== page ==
Islanders' Matt Moulson, Kyle Okposo taken with the Final

New York Islanders' Matt Moulson looks to pass

New York Islanders' Matt Moulson looks to pass during the first period of an NHL hockey game against the Chicago Blackhawks in Chicago. (Dec. 2, 2011) (Credit: AP )

NEWARK -- Matt Moulson and Kyle Okposo would much rather be playing into June than checking out the Final to watch their closest friends play. But for the two Islanders forwards, there's worse things than seeing someone you've known for years get this close to a Stanley Cup.

Moulson made the trip out to the Prudential Center Wednesday night to watch his brother-in-law and longtime friend, Kings goaltender Jonathan Quick, make his Final debut. Okposo was going to watch from home in Minnesota to see his high-school pal, Devils captain Zach Parise, make his first appearance in a Final.

"It's been great to see Quickie become the cornerstone of that team," Moulson said Wednesday, before he headed out here with some family to watch Quick play. Moulson and Quick married sisters; Moulson's wife, Alicia, is seven months pregnant and stayed home, but Quick's wife, Jaclyn, and her brother, Sound Tigers forward Sean Backman, joined Moulson for the game.

Moulson could have had some mixed feelings about the Kings being in the Final -- he was in their organization for three seasons before signing with the Islanders in 2009 and never quite got a shot to stick in Los Angeles.

But after three straight 30-goal seasons with the Islanders, albeit with no postseason, Moulson isn't bitter, just happy for Quick and former Manchester Monarch teammates like Trevor Lewis.

"I don't have any ill feelings towards them," he said. "That's past. I learned a lot when I was there, and I can look back after a few years now and know that's all behind me."

Okposo hasn't been paying too close attention to the postseason so far -- "I think I've watched more NBA playoffs than NHL," he said -- but after an Eastern Conference finals that featured two of his offseason workout partners in Parise and the Rangers' Derek Stepan, Okposo figured it might be time to see what was going on.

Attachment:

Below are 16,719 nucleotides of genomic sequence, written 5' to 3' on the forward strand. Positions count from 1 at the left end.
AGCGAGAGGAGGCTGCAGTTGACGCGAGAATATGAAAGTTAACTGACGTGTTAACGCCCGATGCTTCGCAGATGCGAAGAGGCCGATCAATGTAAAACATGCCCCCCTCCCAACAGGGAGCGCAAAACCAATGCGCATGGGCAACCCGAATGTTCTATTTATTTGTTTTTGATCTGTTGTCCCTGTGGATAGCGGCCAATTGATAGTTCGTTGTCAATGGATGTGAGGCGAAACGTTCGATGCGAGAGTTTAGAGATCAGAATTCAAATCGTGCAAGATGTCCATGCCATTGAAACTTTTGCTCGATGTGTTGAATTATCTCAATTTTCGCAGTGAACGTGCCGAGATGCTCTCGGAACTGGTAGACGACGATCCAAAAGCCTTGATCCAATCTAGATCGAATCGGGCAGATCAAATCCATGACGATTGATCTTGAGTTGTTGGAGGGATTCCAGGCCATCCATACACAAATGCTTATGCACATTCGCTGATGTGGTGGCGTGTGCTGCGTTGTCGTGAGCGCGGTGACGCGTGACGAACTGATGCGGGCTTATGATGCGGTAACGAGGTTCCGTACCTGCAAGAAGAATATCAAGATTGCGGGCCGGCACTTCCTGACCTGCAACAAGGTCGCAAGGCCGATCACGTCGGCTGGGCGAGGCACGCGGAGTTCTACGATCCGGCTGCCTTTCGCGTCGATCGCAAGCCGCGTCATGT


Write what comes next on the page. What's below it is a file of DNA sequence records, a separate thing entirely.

"We've exchanged a few texts, but I've been trying to keep my distance and let him focus," Okposo said of Parise. "It's pretty awesome when it's the Finals and it's someone you know so well."

Okposo was able to burn up nearly a month playing for the U.S. squad in the World Championships in Helsinki, with former Isles coach Scott Gordon behind the bench. After finishing his season on an up note, scoring nine of his career-high 24 goals in the last nine games, Okposo feels as though this offseason, his fourth straight without playoffs, will be different. And not just because he's getting married next month.

"I'm getting older and I need to start to figure it out a little bit better when it comes to the offseason," he said. "Just finding what works for me and what doesn't."

Okposo had no insight to offer on Parise's possible free-agent destinations, though both will surely know by the time they're both married near the end of July -- Parise's is first, a week before Okposo's.

Aside from Moulson's first child coming in August, he's not looking to change much, other than the part where he's sitting in the stands cheering on family rather than having people cheering for him.

"Oh, it definitely stinks," he said. "Ever since Quickie's run started, all I've been thinking about is me being out there this time of year. I want it to be next year, and I know all our guys do too."

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